With this introduction, Hale comes to the point: “It would not be difficult in America to provide a modest life-pension for every aged man and woman. I am writing in Massachusetts, where the construction of a system of pensions is easier, because we maintain our old-fashioned system of poll-tax, a tax into which every man who is more than eighteen years of age puts two dollars a year into the treasury of the State.
       “Now, if that money were to be collected and paid instead to a grandfather or a grandmother, they could have at age sixty-five one hundred dollars a year to their good. And, all of these old people would be better cared for in the homes of old neighbors, or old friends, or very possibly of sons, or of daughters, who would receive them and take charge of them. This ready money would cover all of the extra expense. A very little money goes a great way in the average household of an American. This pension system also has the great advantage that it maintains life in homes, and that it abates the necessity for great institutions or asylums.” [NB - In 1964, the 24th amendment to the US Constitution abolished the poll tax.]

Biographical briefs: Edward Everett Hale, Unitarian Clergyman, DD, LLD (1822-1909). Entered Harvard, age 13; AB, Phi Beta Kappa, class poet; MA, STD. Minister, Church of Unity (Unitarian), Northampton, 1846-56. Received a ministerial call from First Church Boston. He declined. Minister, South Congregational Church, Boston 1856-1900. Chaplain, United States Senate, 1903-09. Founded Lend-a-Hand Society in 1843. Father, Nathan Hale, ownereditor of the Boston Daily Advertiser. Mother, Sarah Preston Everett, from a family of eminent Unitarians. Wife, Emily Balkwin Perkins; Daughter, Ellen Day Hale, artist. Uncle, Edward Everett, Congressman, Senator, and Governor.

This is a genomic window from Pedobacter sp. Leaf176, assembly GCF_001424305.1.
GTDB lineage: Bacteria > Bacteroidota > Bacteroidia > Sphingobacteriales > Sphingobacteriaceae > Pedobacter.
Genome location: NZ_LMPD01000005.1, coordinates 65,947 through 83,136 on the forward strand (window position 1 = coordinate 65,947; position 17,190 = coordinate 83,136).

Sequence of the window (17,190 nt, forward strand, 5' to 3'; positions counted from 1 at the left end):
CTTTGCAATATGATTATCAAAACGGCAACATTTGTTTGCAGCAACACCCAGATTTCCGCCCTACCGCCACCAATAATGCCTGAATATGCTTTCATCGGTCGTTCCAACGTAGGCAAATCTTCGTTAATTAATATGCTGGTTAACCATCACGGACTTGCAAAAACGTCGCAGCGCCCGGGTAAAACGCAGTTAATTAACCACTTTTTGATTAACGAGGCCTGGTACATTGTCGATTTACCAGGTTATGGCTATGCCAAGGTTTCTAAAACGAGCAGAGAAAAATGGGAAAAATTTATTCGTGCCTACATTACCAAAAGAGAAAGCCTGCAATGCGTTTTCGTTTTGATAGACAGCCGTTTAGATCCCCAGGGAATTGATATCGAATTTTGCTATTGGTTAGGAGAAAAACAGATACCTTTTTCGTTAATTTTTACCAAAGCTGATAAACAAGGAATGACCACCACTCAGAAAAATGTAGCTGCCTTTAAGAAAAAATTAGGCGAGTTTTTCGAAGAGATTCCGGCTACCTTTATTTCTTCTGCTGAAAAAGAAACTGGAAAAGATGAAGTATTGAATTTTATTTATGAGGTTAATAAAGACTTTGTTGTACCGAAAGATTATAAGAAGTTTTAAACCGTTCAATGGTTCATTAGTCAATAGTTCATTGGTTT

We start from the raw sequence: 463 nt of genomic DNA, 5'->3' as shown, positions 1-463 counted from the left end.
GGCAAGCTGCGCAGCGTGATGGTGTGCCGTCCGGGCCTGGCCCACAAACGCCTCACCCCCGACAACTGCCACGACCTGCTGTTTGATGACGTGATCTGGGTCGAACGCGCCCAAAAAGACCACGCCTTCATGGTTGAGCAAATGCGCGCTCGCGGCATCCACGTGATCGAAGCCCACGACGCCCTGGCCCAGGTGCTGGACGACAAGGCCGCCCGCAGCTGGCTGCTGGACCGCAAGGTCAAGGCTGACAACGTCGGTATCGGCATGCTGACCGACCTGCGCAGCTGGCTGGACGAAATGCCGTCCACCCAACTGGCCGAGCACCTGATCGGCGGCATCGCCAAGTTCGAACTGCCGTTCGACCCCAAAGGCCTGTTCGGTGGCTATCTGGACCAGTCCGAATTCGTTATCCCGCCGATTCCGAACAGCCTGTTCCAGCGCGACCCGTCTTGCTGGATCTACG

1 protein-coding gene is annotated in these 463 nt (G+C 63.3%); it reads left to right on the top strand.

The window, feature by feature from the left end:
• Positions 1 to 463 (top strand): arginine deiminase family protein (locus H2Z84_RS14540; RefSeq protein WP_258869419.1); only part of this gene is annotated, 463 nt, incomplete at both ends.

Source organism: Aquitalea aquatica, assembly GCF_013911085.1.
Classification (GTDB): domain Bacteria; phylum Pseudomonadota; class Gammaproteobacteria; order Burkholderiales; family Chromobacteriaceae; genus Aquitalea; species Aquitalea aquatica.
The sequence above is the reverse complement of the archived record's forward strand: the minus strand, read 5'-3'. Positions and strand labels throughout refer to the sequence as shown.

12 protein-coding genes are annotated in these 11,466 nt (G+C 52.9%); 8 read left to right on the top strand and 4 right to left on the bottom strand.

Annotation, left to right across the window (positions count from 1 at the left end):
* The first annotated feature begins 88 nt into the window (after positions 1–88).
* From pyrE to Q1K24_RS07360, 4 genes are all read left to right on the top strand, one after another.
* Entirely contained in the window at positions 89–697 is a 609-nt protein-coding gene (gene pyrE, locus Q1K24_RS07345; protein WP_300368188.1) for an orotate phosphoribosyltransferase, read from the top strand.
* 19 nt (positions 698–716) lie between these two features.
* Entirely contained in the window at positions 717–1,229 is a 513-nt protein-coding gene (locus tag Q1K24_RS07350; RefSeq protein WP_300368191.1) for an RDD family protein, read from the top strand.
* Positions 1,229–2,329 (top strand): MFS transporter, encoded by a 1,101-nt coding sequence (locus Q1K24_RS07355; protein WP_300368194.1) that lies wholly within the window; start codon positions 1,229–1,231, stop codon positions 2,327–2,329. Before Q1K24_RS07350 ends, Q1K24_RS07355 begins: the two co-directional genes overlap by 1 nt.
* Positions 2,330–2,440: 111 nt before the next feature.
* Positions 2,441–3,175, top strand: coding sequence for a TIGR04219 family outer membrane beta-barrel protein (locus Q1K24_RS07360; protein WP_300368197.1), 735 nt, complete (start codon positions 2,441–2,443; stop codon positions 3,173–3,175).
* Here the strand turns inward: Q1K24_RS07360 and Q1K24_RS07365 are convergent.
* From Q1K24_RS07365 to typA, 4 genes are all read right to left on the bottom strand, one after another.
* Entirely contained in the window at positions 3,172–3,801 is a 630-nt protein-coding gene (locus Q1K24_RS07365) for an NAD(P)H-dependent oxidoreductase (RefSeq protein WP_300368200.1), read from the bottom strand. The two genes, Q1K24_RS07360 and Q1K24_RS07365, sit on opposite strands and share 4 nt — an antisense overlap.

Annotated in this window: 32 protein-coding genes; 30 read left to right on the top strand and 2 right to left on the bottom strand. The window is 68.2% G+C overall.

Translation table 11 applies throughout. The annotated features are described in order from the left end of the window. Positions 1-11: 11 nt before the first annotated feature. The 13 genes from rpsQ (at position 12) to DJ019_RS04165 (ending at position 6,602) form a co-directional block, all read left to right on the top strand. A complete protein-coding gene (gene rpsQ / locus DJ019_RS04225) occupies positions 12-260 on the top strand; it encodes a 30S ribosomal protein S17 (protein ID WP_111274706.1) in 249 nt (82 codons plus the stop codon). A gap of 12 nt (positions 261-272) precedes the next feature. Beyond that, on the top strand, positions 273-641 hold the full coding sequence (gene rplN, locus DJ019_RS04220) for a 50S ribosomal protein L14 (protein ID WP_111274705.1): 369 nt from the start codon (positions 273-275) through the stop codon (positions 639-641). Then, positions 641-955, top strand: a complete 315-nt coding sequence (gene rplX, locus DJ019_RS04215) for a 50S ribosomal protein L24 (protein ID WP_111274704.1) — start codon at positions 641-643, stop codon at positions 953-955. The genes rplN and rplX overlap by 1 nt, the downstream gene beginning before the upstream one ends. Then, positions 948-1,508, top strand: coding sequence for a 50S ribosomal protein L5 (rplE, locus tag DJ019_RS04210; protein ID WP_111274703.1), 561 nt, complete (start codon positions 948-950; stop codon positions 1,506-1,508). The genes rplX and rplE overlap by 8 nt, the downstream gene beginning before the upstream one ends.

Selected writings: The Man without a Country, (1863) a call to patriotism in a war-ravaged country. The portrait of a service man who damns the United States, but does not realize what he has lost until he is forever banished from his native land. A New England Boyhood (Autobiography, 1893); The Christian Duty to Emigrants; The Story of Massachusetts (1891); If Jesus came to Boston (the social gospel); How to conquer Texas before Texas conquers us. (Supporting Texas’ fight to enter the Union.)

Hale’s ‘trinity’: The Father, the Son, and the Spirit of Truth.

Hale’s words: “The institution of Sunday, if it is to be maintained at all, will be maintained for the nobler purposes of higher life.”

       As Unitarian Chaplain of the Senate, he was asked, “Do you pray for the Senators, Dr Hale?” His reply: “No, I look at the Senators and pray for the country.”